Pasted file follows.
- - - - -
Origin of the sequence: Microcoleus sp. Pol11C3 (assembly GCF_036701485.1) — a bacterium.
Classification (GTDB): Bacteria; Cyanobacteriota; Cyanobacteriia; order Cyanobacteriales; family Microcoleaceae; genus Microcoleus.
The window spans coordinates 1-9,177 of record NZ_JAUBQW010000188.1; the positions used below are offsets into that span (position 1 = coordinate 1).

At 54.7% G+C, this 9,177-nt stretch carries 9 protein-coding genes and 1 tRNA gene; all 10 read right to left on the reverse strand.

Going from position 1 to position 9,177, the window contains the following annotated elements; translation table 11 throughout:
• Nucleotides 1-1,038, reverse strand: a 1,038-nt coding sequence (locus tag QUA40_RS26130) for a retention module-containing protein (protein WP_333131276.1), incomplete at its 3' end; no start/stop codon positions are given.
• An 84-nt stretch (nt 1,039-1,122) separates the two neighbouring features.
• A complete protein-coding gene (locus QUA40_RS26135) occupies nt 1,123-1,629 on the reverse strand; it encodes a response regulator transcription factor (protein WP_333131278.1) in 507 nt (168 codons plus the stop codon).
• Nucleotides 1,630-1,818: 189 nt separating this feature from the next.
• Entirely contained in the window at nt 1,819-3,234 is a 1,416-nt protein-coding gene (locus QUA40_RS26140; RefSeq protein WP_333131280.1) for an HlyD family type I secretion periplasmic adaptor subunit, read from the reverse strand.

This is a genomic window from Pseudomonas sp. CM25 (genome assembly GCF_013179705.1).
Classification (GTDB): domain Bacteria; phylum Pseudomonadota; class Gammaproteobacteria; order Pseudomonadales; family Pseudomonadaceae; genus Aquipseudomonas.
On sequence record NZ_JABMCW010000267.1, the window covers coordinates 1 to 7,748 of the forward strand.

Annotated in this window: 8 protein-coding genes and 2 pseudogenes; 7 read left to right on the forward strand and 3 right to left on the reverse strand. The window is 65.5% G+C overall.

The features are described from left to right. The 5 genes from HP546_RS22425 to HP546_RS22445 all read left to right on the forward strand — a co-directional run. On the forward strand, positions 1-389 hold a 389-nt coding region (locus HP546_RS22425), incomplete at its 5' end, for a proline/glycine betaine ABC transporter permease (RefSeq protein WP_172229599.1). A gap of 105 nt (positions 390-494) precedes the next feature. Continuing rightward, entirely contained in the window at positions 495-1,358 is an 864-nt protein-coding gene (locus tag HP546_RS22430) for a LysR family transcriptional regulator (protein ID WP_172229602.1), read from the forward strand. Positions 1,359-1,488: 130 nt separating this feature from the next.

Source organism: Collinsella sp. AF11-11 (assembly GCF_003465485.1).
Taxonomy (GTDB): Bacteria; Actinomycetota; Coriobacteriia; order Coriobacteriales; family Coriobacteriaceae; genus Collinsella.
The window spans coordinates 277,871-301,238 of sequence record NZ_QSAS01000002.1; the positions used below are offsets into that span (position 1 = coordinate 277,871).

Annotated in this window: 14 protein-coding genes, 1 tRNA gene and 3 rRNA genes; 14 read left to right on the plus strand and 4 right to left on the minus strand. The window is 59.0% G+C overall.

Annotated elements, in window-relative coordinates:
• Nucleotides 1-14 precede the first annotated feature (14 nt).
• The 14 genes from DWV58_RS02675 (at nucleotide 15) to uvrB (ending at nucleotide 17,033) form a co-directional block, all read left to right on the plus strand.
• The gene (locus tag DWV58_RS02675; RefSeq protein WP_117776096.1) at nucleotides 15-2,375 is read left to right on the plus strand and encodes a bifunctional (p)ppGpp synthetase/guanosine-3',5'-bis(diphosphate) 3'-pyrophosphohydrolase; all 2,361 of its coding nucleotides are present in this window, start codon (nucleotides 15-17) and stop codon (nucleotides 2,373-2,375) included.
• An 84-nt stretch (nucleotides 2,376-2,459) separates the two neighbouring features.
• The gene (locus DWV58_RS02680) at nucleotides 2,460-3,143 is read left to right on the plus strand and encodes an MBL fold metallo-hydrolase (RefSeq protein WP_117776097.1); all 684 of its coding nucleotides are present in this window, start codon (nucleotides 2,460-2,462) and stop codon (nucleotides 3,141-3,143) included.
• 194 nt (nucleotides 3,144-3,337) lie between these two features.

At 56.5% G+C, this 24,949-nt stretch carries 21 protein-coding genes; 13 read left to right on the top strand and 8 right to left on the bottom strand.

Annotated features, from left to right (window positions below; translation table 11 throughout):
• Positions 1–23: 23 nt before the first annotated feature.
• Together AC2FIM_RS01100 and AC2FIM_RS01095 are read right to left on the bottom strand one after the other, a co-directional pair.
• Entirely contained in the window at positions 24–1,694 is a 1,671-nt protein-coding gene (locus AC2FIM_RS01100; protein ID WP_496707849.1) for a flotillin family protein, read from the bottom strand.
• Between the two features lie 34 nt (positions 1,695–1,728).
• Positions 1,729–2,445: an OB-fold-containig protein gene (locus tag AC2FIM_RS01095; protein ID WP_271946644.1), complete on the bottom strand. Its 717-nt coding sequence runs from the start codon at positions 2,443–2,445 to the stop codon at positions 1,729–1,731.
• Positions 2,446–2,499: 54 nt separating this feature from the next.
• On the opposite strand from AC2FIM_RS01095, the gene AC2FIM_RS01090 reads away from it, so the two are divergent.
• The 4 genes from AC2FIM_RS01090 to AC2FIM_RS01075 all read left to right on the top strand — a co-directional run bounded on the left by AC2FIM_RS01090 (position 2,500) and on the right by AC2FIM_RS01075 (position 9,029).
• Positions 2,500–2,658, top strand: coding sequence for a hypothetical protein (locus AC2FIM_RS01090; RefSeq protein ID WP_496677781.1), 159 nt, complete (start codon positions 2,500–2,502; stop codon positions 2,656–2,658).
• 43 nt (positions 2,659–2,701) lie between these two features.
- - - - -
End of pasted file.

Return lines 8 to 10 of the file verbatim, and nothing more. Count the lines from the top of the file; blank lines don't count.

• A complete protein-coding gene (locus QUA40_RS26135) occupies nt 1,123-1,629 on the reverse strand; it encodes a response regulator transcription factor (protein WP_333131278.1) in 507 nt (168 codons plus the stop codon).
• Nucleotides 1,630-1,818: 189 nt separating this feature from the next.
• Entirely contained in the window at nt 1,819-3,234 is a 1,416-nt protein-coding gene (locus QUA40_RS26140; RefSeq protein WP_333131280.1) for an HlyD family type I secretion periplasmic adaptor subunit, read from the reverse strand.